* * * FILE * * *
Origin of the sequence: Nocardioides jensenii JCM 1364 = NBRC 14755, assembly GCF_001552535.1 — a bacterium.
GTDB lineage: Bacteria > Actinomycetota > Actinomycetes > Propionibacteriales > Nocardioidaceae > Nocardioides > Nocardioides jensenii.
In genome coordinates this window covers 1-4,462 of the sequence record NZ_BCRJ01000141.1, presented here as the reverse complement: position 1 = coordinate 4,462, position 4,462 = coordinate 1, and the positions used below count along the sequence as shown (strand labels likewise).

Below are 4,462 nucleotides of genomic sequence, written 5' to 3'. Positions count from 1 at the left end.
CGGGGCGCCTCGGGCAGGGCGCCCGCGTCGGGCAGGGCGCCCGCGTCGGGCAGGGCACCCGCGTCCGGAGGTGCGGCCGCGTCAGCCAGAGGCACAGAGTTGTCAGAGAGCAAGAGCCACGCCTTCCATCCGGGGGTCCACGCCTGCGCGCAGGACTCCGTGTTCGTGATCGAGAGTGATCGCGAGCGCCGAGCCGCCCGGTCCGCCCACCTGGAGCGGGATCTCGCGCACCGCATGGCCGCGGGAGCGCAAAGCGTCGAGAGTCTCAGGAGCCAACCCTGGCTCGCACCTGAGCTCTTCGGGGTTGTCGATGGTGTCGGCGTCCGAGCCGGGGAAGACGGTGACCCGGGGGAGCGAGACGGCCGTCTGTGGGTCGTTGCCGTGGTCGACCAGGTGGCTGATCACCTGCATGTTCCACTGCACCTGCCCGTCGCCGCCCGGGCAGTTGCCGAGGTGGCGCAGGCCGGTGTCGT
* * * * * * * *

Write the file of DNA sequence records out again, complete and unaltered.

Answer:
Origin of the sequence: Nocardioides jensenii JCM 1364 = NBRC 14755, assembly GCF_001552535.1 — a bacterium.
GTDB lineage: Bacteria > Actinomycetota > Actinomycetes > Propionibacteriales > Nocardioidaceae > Nocardioides > Nocardioides jensenii.
In genome coordinates this window covers 1-4,462 of the sequence record NZ_BCRJ01000141.1, presented here as the reverse complement: position 1 = coordinate 4,462, position 4,462 = coordinate 1, and the positions used below count along the sequence as shown (strand labels likewise).

Below are 4,462 nucleotides of genomic sequence, written 5' to 3'. Positions count from 1 at the left end.
CGGGGCGCCTCGGGCAGGGCGCCCGCGTCGGGCAGGGCGCCCGCGTCGGGCAGGGCACCCGCGTCCGGAGGTGCGGCCGCGTCAGCCAGAGGCACAGAGTTGTCAGAGAGCAAGAGCCACGCCTTCCATCCGGGGGTCCACGCCTGCGCGCAGGACTCCGTGTTCGTGATCGAGAGTGATCGCGAGCGCCGAGCCGCCCGGTCCGCCCACCTGGAGCGGGATCTCGCGCACCGCATGGCCGCGGGAGCGCAAAGCGTCGAGAGTCTCAGGAGCCAACCCTGGCTCGCACCTGAGCTCTTCGGGGTTGTCGATGGTGTCGGCGTCCGAGCCGGGGAAGACGGTGACCCGGGGGAGCGAGACGGCCGTCTGTGGGTCGTTGCCGTGGTCGACCAGGTGGCTGATCACCTGCATGTTCCACTGCACCTGCCCGTCGCCGCCCGGGCAGTTGCCGAGGTGGCGCAGGCCGGTGTCGT